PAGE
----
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ISIS Makes Inroads In Libya

Libyan security forces inpect damaged cars at the site of a suicide truck bombing on a police school in Libya's coastal city of Zliten, some 170 kilometres (100 miles) east of the capital Tripoli, which killed at least 50 people on January 7, 2016, in the deadliest attack to hit the strife-torn country since its 2011 revolution. (Mahmud Turkia/AFP/Getty Images)
Libyan security forces inpect damaged cars at the site of a suicide truck bombing on a police school in Libya's coastal city of Zliten, some 170 kilometres (100 miles) east of the capital Tripoli, which killed at least 50 people on January 7, 2016, in the deadliest attack to hit the strife-torn country since its 2011 revolution. (Mahmud Turkia/AFP/Getty Images)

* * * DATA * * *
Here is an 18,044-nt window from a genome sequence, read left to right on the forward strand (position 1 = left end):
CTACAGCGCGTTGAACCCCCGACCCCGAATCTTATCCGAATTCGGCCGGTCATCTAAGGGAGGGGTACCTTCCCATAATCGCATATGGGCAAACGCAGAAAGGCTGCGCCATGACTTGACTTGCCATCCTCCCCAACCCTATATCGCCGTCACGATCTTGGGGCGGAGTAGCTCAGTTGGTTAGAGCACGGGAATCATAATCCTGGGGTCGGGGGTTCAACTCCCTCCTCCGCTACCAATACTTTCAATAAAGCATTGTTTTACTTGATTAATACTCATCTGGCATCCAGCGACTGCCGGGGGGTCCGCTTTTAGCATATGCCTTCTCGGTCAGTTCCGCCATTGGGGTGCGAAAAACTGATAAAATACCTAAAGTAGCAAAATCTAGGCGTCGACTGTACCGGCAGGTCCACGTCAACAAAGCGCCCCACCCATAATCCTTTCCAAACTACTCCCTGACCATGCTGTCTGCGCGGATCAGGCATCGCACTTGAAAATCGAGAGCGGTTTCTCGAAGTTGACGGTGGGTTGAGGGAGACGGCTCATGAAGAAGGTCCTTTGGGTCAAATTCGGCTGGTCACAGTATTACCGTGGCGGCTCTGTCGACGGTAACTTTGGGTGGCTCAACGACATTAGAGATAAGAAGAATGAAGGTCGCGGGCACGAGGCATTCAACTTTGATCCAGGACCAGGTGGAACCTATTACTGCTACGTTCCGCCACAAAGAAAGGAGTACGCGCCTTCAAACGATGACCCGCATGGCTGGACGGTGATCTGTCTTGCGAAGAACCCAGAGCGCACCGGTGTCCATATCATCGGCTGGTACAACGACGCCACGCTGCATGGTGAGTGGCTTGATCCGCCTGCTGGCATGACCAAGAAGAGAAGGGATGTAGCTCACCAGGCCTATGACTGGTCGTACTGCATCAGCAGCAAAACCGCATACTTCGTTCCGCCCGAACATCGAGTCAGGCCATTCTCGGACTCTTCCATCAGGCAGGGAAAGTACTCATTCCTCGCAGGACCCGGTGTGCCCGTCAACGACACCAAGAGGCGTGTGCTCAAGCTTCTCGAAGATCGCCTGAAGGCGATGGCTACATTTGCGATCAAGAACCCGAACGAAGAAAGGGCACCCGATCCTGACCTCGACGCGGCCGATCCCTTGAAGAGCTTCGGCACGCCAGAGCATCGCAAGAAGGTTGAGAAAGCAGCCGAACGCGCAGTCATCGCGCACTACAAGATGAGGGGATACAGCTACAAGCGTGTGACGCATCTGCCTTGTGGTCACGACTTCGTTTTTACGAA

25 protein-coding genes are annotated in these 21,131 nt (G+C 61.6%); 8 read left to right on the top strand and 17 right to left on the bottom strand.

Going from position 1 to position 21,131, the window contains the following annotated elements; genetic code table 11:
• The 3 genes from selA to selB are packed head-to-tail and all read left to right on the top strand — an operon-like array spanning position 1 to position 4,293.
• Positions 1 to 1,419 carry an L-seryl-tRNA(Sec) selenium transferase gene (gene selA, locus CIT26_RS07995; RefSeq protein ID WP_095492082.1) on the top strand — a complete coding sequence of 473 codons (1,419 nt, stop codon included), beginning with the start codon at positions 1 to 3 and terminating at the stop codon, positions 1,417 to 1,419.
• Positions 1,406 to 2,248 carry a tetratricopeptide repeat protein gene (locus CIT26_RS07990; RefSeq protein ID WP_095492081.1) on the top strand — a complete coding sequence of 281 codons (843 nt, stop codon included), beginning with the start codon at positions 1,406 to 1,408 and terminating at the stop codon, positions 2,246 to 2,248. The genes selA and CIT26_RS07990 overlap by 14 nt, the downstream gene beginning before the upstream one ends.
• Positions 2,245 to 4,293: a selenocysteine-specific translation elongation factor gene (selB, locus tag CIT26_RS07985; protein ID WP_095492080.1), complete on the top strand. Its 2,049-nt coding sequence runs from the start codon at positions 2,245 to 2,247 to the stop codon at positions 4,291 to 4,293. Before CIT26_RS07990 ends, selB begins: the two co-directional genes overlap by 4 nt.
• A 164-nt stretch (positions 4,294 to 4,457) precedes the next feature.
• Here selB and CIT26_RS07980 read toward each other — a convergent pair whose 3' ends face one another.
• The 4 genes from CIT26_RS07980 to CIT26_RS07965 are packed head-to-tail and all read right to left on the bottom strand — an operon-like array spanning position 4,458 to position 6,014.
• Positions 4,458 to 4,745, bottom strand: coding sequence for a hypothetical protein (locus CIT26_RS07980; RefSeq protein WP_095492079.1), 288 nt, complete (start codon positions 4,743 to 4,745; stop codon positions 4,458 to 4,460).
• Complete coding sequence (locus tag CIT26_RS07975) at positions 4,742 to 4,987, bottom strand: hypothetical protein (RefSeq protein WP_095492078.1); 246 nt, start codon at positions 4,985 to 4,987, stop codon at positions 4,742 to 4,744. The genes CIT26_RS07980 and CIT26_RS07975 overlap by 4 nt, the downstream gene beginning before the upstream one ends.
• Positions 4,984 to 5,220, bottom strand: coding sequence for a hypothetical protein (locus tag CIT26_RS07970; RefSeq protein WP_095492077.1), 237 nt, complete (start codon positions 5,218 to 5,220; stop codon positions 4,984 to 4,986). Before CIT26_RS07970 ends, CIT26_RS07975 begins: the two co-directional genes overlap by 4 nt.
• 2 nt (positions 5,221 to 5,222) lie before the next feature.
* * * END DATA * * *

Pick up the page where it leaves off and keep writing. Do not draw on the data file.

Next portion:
ISIS has claimed responsibility for a bombing last week that killed more than 60 people in the western city of Zliten. It’s the latest sign of the turmoil that has engulfed the country since longtime leader Moammar Gadhafi was toppled in 2011.

Here & Now‘s Robin Young checks in with Rana Jawad, North Africa correspondent for the BBC, about the ongoing situation in the region.


Note: This BBC interview can be heard in the Here & Now podcast or with the WBUR app.

Guest

  • Rana Jawad, North Africa correspondent for the BBC. She tweets @rana_j01.

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